Profit from the energy of Brazil’s private sector

 
Philip Salter
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THE Brazilian stock market has beaten its fellow Brics – Russia, India and China – since 2002 and its future looks strong. Carlos de Leon, who manages the Allianz RCM Brazil fund, is an advocate for the country’s long-term potential. Whether in energy, healthcare, education or retail, de Leon believes that Brazilian companies will be able to profit from the rise of the world’s fifth biggest country.

The Allianz RCM Brazil fund was launched on 7 October 2010. De Leon manages the fund with Michael Konstantinov, who also runs the £1bn Allianz RCM BRIC Stars fund. There are two ways of looking at the fund, according to de Leon. It can either be seen as a play on the Brics, or a play on the Latin American market. As the table shows, Brazilian equities have outperformed the other Brics since 2002 and gone from representing around 30 per cent of the weighting of the MSCI Latin America index a decade ago, to around 80 per cent today. “This shows you the shift that has taken place,” says de Leon. The fund is benchmarked to the MSCI Brazil index, but is more weighted towards mid to small cap companies.

De Leon points out that although Chile, Peru and Colombia have also grown, the Brazilian stock market (Bovespa) outshines its regional competitors. In China, GDP growth has not been concurrent with equity rises, but de Leon suggests that this is not the case with Brazil. He says this is because the Bovespa covers every conceivable sector, has great breadth of stocks and is very liquid, with daily trading of over $3bn, plus a similar amount of American Deposit Receipt (ADR) trading. For de Leon, it “offers tremendous opportunities in terms of investment.”

With commodities on a high, Brazil is well placed: much of its economy is based on oil, gas, iron ore and food revenue. Vale, the second-largest mining company in the world, makes up 8.62 per cent of the fund, while the Brazilian state of Mato Grosso has the size, soil fertility and weather patterns to supply an increasing amount of the world’s food, says de Leon. Energy is a particular focus of the fund. According to de Leon it will be “a massive investment theme for the next ten years,” and “Brazil is a hotspot in the global energy industry. It was very appealing five or ten years ago and it is even more so now.” There are two big sedimentary offshore basins in Brazil, the Campos Basin and the Santos Basin, which hold huge reserves of untapped oil. “The challenge for Brazil is not to find reserves, but to exploit them at a competitive cost,” says de Leon.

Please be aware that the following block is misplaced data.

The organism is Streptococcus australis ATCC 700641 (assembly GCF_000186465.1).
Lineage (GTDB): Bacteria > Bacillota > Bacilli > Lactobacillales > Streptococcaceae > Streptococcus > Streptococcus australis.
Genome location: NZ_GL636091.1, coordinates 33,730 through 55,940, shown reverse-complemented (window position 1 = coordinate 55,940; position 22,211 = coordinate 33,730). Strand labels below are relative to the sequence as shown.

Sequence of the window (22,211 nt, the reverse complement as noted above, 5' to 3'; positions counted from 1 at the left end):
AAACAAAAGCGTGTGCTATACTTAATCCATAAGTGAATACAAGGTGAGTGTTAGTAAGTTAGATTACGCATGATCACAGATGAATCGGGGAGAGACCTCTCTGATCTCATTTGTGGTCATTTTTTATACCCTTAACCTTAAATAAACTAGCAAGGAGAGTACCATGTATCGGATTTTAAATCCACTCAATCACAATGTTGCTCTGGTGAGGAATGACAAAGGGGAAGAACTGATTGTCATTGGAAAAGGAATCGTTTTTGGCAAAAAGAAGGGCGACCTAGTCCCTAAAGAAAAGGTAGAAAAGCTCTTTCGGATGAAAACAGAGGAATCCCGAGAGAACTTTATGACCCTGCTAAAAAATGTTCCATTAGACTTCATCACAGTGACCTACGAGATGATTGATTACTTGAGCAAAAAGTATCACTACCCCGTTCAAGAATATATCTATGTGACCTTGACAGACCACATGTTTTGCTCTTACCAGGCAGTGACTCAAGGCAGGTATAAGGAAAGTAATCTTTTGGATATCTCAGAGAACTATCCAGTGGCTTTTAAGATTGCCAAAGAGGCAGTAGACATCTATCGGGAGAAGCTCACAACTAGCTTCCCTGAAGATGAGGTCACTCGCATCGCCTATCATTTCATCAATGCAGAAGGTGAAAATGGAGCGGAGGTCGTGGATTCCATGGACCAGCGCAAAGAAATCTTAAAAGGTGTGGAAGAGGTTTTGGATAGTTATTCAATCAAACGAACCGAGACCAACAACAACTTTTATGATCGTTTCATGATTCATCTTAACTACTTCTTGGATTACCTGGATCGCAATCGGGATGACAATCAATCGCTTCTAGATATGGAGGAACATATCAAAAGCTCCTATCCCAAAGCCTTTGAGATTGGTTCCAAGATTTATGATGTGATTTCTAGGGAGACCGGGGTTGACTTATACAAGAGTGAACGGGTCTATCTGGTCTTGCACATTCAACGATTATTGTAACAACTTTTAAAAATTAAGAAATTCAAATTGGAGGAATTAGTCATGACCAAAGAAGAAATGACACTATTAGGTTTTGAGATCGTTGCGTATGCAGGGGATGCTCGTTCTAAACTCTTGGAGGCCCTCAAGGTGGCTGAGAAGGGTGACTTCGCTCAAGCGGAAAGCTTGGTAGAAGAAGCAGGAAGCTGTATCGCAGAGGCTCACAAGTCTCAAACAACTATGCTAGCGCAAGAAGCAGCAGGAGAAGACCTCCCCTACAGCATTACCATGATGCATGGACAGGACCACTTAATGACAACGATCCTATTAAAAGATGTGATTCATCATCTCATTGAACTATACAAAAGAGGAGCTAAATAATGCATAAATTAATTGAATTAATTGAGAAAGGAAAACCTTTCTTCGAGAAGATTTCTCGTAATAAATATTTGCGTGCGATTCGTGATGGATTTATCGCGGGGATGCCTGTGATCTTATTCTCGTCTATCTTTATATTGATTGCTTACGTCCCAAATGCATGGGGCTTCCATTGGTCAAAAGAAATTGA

Petrobras is the main player in the oil industry and accounts for 9.61 per cent of the fund’s assets. It is the largest company in Brazil, has a market capitalisation of $228bn, and 14bn barrels of oil in proven reserves with an average reserve life of around 14.7 years. “Now it is all about execution, converting reserves into production and cash flow. That’s what the market is focussing on at the moment,” say de Leon. Traditionally the oil produced by Brazil has been thick crude oil, but recent finds are thinner, so once refineries have been upgraded, profits should flow.

Private companies are growing to meet the demands of healthcare and education. Rising wages and the formalisation of employment – shifting employees from the black to the white economy – combined with a relatively low unemployment level. has put pressure on employers to offer better benefits to employees. Healthcare is a growth industry. De Leon likes Odontoprev, Latin America’s largest dental benefits provider, Diagnosticos da America (DASA) and Fleury, medical diagnostic services providers.

Education is also a growing industry in emerging markets and is a big issue for the Brazilian government. The government offers tax breaks for the education sector and facilitates the industry by taking on the risk of financing, covering the costs of students who drop out. But the private sector delivers the education. De Leon likes Anhanguera, a postsecondary education group that runs campuses focused around Sao Paulo. It teaches about 295,000 students, who undertake courses for around three to four years. These are not wealthy students, working to pay fees in the evening, but upon graduation they can expect to double or triple their salaries.

Retail is another trend that de Leon is keen on. Natura, Brazilian equivalent of Avon, employs a direct sales model, with an astonishing 1.2m sales representatives. De Leon believes it is very well run. According to de Leon the big growth story in retail is responding to the growing “C” class, those earning R$1,200 to R$4,800 per month. Interestingly, de Leon says that Brazilian consumers prefer buying Brazilian goods, which bodes well for indigenous companies.

De Leon delivers convincing reasons for why investors should take a look at Brazil. As with any emerging market, risks and opportunities present themselves in equal measure. Provided the political stability confirmed by Luiz Inácio Lula da Silva’s smooth handover to Dilma Vana Rousseff remains, any bumps in the road should be handled well by a flourishing private sector.